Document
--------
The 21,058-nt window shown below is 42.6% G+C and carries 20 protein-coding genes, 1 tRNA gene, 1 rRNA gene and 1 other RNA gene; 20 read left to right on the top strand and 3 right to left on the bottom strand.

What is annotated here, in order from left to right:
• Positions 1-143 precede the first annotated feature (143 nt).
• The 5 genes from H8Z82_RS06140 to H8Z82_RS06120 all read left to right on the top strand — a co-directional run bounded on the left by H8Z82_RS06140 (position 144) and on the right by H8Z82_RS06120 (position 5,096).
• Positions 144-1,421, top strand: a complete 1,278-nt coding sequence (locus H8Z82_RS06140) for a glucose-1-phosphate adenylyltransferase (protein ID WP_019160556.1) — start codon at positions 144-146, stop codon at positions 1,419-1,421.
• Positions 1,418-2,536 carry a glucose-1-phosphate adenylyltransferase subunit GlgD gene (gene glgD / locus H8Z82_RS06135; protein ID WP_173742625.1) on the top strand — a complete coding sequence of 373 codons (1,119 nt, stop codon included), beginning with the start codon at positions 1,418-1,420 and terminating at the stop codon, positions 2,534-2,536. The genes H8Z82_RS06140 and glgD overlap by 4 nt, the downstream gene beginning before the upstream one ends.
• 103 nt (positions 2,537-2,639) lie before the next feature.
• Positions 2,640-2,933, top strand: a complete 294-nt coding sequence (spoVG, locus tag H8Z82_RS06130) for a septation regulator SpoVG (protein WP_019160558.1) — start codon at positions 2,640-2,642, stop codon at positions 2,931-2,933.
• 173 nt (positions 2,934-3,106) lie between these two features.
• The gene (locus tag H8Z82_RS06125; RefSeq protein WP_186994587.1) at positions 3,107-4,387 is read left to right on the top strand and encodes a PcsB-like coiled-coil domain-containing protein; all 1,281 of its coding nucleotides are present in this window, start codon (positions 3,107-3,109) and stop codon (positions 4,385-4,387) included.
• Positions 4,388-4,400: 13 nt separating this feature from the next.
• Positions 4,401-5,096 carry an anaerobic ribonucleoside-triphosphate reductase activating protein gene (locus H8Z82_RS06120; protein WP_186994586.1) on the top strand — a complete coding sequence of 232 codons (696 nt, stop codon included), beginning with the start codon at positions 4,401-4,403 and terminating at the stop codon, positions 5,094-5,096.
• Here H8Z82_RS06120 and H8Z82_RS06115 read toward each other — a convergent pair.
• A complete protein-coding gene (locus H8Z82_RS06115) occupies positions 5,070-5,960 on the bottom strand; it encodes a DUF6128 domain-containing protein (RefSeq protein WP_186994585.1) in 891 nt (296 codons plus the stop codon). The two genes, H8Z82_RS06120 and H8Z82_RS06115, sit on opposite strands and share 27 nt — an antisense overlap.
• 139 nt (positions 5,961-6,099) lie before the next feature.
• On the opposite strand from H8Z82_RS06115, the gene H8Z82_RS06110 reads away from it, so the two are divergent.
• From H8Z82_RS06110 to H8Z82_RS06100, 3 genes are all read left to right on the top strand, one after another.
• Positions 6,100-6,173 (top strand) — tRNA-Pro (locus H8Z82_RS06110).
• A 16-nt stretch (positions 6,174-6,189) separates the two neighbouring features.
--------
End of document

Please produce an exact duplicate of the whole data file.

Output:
The 21,058-nt window shown below is 42.6% G+C and carries 20 protein-coding genes, 1 tRNA gene, 1 rRNA gene and 1 other RNA gene; 20 read left to right on the top strand and 3 right to left on the bottom strand.

What is annotated here, in order from left to right:
• Positions 1-143 precede the first annotated feature (143 nt).
• The 5 genes from H8Z82_RS06140 to H8Z82_RS06120 all read left to right on the top strand — a co-directional run bounded on the left by H8Z82_RS06140 (position 144) and on the right by H8Z82_RS06120 (position 5,096).
• Positions 144-1,421, top strand: a complete 1,278-nt coding sequence (locus H8Z82_RS06140) for a glucose-1-phosphate adenylyltransferase (protein ID WP_019160556.1) — start codon at positions 144-146, stop codon at positions 1,419-1,421.
• Positions 1,418-2,536 carry a glucose-1-phosphate adenylyltransferase subunit GlgD gene (gene glgD / locus H8Z82_RS06135; protein ID WP_173742625.1) on the top strand — a complete coding sequence of 373 codons (1,119 nt, stop codon included), beginning with the start codon at positions 1,418-1,420 and terminating at the stop codon, positions 2,534-2,536. The genes H8Z82_RS06140 and glgD overlap by 4 nt, the downstream gene beginning before the upstream one ends.
• 103 nt (positions 2,537-2,639) lie before the next feature.
• Positions 2,640-2,933, top strand: a complete 294-nt coding sequence (spoVG, locus tag H8Z82_RS06130) for a septation regulator SpoVG (protein WP_019160558.1) — start codon at positions 2,640-2,642, stop codon at positions 2,931-2,933.
• 173 nt (positions 2,934-3,106) lie between these two features.
• The gene (locus tag H8Z82_RS06125; RefSeq protein WP_186994587.1) at positions 3,107-4,387 is read left to right on the top strand and encodes a PcsB-like coiled-coil domain-containing protein; all 1,281 of its coding nucleotides are present in this window, start codon (positions 3,107-3,109) and stop codon (positions 4,385-4,387) included.
• Positions 4,388-4,400: 13 nt separating this feature from the next.
• Positions 4,401-5,096 carry an anaerobic ribonucleoside-triphosphate reductase activating protein gene (locus H8Z82_RS06120; protein WP_186994586.1) on the top strand — a complete coding sequence of 232 codons (696 nt, stop codon included), beginning with the start codon at positions 4,401-4,403 and terminating at the stop codon, positions 5,094-5,096.
• Here H8Z82_RS06120 and H8Z82_RS06115 read toward each other — a convergent pair.
• A complete protein-coding gene (locus H8Z82_RS06115) occupies positions 5,070-5,960 on the bottom strand; it encodes a DUF6128 domain-containing protein (RefSeq protein WP_186994585.1) in 891 nt (296 codons plus the stop codon). The two genes, H8Z82_RS06120 and H8Z82_RS06115, sit on opposite strands and share 27 nt — an antisense overlap.
• 139 nt (positions 5,961-6,099) lie before the next feature.
• On the opposite strand from H8Z82_RS06115, the gene H8Z82_RS06110 reads away from it, so the two are divergent.
• From H8Z82_RS06110 to H8Z82_RS06100, 3 genes are all read left to right on the top strand, one after another.
• Positions 6,100-6,173 (top strand) — tRNA-Pro (locus H8Z82_RS06110).
• A 16-nt stretch (positions 6,174-6,189) separates the two neighbouring features.